Picture this: a woman in a warm bath, a bag of Epsom salts open on the counter next to her, a vial of lavender oil on the rim of the tub. Music is playing, and a bedside table lamp is perched on the toilet to provide warm yellow light instead of white LED from the ceiling.
This seems like self-care, right? And for most intents and purposes, it is. But if we change the specificity of the woman, it’s easy to see how the act becomes more or less radical. Is she middle class or blue-collar? Is she white? Is she exhausted? Is she able-bodied?
In every iteration of this picture, self-care is good.
But what if this woman is black and disabled and autistic and working overtime with chronic pain? There is a suspicious heart-swelling that happens when I imagine this picture. My society-driven impulse is to claim that this is the most radical version of all.
Who does that benefit? – Anyone, any system, that benefits from marginalized people quietly suffering and independently caring for themselves, alone, in the vacuum of time/money capital and patriarchal power. That’s not to say this woman isn’t radical or that the act isn’t good. Two truths can co-exist, She is radical and good, and the contemporary model of self-care that peaks when marginalized self- “fixes” – self is broken.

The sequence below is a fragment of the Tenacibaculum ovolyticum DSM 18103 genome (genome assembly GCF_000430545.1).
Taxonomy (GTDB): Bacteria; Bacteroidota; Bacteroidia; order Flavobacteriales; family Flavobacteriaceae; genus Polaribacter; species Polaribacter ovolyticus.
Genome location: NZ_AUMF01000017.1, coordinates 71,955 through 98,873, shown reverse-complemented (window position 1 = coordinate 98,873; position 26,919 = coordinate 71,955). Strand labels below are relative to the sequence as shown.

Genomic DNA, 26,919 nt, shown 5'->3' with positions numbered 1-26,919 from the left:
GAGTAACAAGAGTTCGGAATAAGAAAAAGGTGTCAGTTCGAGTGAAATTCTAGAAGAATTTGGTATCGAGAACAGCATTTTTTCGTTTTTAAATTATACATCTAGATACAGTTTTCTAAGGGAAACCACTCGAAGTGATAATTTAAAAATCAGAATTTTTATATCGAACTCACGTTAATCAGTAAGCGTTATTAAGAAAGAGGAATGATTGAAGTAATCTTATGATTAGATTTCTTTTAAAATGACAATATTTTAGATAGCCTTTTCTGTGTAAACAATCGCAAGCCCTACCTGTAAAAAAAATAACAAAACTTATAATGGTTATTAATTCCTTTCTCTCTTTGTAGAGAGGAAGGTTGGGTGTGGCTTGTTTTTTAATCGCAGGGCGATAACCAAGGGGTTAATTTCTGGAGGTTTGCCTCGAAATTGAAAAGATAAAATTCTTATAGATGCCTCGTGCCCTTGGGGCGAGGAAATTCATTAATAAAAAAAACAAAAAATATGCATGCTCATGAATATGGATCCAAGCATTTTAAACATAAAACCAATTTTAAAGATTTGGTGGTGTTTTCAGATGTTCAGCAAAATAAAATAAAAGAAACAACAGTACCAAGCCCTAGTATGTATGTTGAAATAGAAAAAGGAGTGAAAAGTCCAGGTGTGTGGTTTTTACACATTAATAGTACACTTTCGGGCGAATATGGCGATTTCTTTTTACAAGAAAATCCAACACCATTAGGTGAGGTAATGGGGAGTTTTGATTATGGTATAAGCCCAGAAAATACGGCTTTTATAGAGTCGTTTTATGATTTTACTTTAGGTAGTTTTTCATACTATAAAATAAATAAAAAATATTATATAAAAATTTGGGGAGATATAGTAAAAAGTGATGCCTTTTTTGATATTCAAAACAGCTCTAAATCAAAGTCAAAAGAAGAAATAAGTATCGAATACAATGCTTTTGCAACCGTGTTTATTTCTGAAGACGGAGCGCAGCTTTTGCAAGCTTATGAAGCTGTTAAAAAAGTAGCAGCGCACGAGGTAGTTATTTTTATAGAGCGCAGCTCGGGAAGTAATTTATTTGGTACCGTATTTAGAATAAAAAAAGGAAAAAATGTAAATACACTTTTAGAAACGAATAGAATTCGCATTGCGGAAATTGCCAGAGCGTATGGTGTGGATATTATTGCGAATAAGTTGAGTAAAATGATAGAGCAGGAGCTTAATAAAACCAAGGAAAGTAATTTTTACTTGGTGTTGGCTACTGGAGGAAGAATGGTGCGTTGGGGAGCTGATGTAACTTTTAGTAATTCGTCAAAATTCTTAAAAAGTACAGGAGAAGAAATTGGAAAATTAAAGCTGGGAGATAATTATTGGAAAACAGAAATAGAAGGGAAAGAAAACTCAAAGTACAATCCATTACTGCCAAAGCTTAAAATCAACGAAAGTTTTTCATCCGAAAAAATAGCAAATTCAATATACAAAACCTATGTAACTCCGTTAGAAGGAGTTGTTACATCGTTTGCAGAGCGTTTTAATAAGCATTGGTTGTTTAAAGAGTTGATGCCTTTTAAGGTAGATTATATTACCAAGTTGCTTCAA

Radical self-care involves more than the self. Instead of stopping at the grocery store after a long day at work, she asks a friend to leave a bag of Epsom salt on her doorstep and Venmos them. She asks her partner to help her with the lamp because it’s a flare-up day and her motor control is shot. After the bath, she makes an appointment at the neighborhood clinic to try and get a prescription for shoes with more support.
Radical self-care does not preserve rugged American individualism. It negates it, and insists that it is no longer useful or good.